Mind Your Health: Atopic Dermatitis

Medically reviewed in December 2022

People with atopic dermatitis are more likely to develop depression and anxiety.

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Learning how your mind works and learning how to work with your mind helps you realize how much power you actually have, especially when it comes to chronic disease management.
[MUSIC PLAYING] Mental health is critical to our whole body health.
And it's especially important for anyone dealing with chronic conditions. Yeah, I think often we've spent so much time
separating the mind from the body. It's like taking care of physical things, taking care of mental things. We really can't separate the two.
It's really the whole person, the whole human. Let's talk about atopic dermatitis and mental health. We've heard a few things from atopic dermatitis patients,
such as "I don't like to go outside because I hate people always asking me what's wrong with me when I'm having visible signs of medical issues."
Others say, "When my mental health is hurting, I tend to shy away from healthy activities that promote happiness and wellness."
81% of patients report that psychological stress aggravates their itchy skin. Clearly mental health can't be ignored when it comes
to treating atopic dermatitis. So how exactly can it impact a person's physical symptoms and vice versa?
Studies have found that patients with atopic dermatitis are more likely to develop depression and anxiety. In fact, many AD patients find themselves
stuck in an itch-scratch cycle. The scratching worsens dermatitis and the feeling of itchiness, which can then heighten anxiety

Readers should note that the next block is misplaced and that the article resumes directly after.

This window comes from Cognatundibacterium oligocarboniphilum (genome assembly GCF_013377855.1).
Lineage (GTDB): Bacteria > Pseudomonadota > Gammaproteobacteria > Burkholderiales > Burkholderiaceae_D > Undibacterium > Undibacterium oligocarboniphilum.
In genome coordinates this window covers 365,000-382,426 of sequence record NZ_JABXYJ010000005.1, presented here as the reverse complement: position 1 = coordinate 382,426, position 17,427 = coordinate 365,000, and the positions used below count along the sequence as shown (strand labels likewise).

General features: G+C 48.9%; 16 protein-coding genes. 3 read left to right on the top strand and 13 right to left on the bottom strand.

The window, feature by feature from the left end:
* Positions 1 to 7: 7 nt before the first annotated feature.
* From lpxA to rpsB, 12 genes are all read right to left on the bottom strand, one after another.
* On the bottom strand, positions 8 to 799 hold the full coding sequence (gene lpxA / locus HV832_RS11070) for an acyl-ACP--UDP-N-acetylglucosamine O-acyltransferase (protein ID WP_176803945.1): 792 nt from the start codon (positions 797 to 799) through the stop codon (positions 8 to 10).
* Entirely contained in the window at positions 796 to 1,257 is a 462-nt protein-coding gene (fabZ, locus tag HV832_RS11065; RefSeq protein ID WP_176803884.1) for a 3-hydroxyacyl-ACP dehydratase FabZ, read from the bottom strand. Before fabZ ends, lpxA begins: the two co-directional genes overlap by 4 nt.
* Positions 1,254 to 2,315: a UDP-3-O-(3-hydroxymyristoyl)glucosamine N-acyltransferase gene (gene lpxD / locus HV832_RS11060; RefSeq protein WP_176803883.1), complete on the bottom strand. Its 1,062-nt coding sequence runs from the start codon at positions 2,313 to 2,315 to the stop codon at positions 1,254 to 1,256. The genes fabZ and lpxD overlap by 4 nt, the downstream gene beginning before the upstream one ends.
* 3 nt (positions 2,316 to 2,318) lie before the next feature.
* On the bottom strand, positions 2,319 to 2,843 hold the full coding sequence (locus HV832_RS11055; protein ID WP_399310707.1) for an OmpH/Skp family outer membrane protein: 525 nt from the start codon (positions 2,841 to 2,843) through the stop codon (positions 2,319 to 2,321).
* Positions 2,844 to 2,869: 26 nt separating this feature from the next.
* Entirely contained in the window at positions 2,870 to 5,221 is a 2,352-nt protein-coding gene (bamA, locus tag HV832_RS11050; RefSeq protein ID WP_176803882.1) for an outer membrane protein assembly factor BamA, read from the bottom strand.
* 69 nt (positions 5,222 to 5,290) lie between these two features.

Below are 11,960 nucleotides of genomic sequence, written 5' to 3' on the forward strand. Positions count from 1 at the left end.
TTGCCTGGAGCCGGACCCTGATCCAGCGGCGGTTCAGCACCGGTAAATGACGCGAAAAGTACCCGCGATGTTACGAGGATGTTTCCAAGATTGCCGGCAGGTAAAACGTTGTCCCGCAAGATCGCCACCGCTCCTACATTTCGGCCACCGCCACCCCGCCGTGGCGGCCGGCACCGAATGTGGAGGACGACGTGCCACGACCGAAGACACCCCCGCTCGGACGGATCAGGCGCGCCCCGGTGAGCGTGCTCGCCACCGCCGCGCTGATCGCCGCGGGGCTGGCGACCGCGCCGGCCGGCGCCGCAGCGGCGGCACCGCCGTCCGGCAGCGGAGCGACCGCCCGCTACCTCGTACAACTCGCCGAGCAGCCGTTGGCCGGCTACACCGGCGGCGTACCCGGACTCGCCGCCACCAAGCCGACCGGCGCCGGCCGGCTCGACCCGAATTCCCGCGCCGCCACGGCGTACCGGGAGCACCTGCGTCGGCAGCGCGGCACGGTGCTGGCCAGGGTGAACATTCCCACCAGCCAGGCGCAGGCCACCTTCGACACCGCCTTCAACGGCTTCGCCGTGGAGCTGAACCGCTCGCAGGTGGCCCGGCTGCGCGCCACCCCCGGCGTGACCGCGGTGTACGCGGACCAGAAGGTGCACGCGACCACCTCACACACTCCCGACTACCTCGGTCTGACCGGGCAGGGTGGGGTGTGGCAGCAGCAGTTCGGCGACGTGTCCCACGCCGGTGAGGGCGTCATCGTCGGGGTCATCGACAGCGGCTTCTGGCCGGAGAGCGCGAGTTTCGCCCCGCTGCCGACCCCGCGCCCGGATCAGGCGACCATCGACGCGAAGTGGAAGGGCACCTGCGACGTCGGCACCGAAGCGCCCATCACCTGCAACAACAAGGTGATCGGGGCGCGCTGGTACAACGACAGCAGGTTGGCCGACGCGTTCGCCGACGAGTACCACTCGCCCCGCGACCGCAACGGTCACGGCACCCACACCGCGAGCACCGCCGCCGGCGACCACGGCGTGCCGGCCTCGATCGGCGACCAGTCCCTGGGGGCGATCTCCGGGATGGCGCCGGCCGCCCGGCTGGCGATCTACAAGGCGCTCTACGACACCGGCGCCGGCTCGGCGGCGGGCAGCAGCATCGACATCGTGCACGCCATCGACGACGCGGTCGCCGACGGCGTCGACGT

over chronic itchiness. Atopic dermatitis may contribute to both depression and anxiety through chronic itchiness and discomfort, physical changes,
perceived social stigmatization, poor sleep, lower quality of life, and emotional distress.
Risk of a new depression diagnosis increases linearly with increasing atopic eczema severity, providing strong evidence
for a dose-response relationship. So what I mean by dose-response relationship? By this, I mean increasing levels of exposure
are associated with an increasing risk of the outcome. So, Dr. Jud, what would you recommend that patients with atopic dermatitis
do to go about managing their mental health? Research has shown that selective serotonin reuptake inhibitors, or SSRIs, improve itchy skin in addition
to psychogenic itch. Autogenic training can also be helpful, as well as cognitive behavioral therapy. And dermatological education has also
been shown to significantly improve scratch intensity. Talk to your health care provider about what steps you can take.
And together, you can get your disease under control. [AUDIO LOGO]

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